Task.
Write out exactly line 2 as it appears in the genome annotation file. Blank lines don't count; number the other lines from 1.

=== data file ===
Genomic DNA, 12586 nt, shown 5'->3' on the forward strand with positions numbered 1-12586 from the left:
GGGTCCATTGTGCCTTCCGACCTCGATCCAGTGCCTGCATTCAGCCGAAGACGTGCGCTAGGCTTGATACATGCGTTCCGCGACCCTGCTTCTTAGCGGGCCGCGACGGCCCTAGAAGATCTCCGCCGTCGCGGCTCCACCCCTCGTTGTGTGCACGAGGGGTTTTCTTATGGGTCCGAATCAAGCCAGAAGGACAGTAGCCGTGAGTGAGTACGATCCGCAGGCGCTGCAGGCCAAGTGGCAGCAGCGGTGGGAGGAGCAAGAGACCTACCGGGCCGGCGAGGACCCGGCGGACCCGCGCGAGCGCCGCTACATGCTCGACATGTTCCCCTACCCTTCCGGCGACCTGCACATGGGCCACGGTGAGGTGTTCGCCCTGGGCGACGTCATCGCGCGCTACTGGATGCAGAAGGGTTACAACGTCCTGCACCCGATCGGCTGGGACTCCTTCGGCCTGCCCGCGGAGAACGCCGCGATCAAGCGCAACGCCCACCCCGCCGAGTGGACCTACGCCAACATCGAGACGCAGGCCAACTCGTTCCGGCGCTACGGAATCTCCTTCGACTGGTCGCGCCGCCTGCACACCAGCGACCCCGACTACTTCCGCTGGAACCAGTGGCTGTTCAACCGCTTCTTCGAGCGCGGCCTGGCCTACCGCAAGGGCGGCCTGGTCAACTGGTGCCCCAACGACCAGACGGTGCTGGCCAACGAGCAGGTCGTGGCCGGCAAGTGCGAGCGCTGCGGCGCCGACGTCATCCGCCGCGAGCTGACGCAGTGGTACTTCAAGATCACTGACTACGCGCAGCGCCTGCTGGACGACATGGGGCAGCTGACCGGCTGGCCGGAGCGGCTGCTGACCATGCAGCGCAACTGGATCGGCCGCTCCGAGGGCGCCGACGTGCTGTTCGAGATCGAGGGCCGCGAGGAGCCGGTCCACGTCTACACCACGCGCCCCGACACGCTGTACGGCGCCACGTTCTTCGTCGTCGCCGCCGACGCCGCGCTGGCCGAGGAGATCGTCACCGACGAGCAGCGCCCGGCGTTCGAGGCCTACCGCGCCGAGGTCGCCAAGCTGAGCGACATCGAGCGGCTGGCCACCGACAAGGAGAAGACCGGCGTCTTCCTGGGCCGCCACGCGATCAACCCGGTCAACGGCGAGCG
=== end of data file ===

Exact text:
GGGTCCATTGTGCCTTCCGACCTCGATCCAGTGCCTGCATTCAGCCGAAGACGTGCGCTAGGCTTGATACATGCGTTCCGCGACCCTGCTTCTTAGCGGGCCGCGACGGCCCTAGAAGATCTCCGCCGTCGCGGCTCCACCCCTCGTTGTGTGCACGAGGGGTTTTCTTATGGGTCCGAATCAAGCCAGAAGGACAGTAGCCGTGAGTGAGTACGATCCGCAGGCGCTGCAGGCCAAGTGGCAGCAGCGGTGGGAGGAGCAAGAGACCTACCGGGCCGGCGAGGACCCGGCGGACCCGCGCGAGCGCCGCTACATGCTCGACATGTTCCCCTACCCTTCCGGCGACCTGCACATGGGCCACGGTGAGGTGTTCGCCCTGGGCGACGTCATCGCGCGCTACTGGATGCAGAAGGGTTACAACGTCCTGCACCCGATCGGCTGGGACTCCTTCGGCCTGCCCGCGGAGAACGCCGCGATCAAGCGCAACGCCCACCCCGCCGAGTGGACCTACGCCAACATCGAGACGCAGGCCAACTCGTTCCGGCGCTACGGAATCTCCTTCGACTGGTCGCGCCGCCTGCACACCAGCGACCCCGACTACTTCCGCTGGAACCAGTGGCTGTTCAACCGCTTCTTCGAGCGCGGCCTGGCCTACCGCAAGGGCGGCCTGGTCAACTGGTGCCCCAACGACCAGACGGTGCTGGCCAACGAGCAGGTCGTGGCCGGCAAGTGCGAGCGCTGCGGCGCCGACGTCATCCGCCGCGAGCTGACGCAGTGGTACTTCAAGATCACTGACTACGCGCAGCGCCTGCTGGACGACATGGGGCAGCTGACCGGCTGGCCGGAGCGGCTGCTGACCATGCAGCGCAACTGGATCGGCCGCTCCGAGGGCGCCGACGTGCTGTTCGAGATCGAGGGCCGCGAGGAGCCGGTCCACGTCTACACCACGCGCCCCGACACGCTGTACGGCGCCACGTTCTTCGTCGTCGCCGCCGACGCCGCGCTGGCCGAGGAGATCGTCACCGACGAGCAGCGCCCGGCGTTCGAGGCCTACCGCGCCGAGGTCGCCAAGCTGAGCGACATCGAGCGGCTGGCCACCGACAAGGAGAAGACCGGCGTCTTCCTGGGCCGCCACGCGATCAACCCGGTCAACGGCGAGCG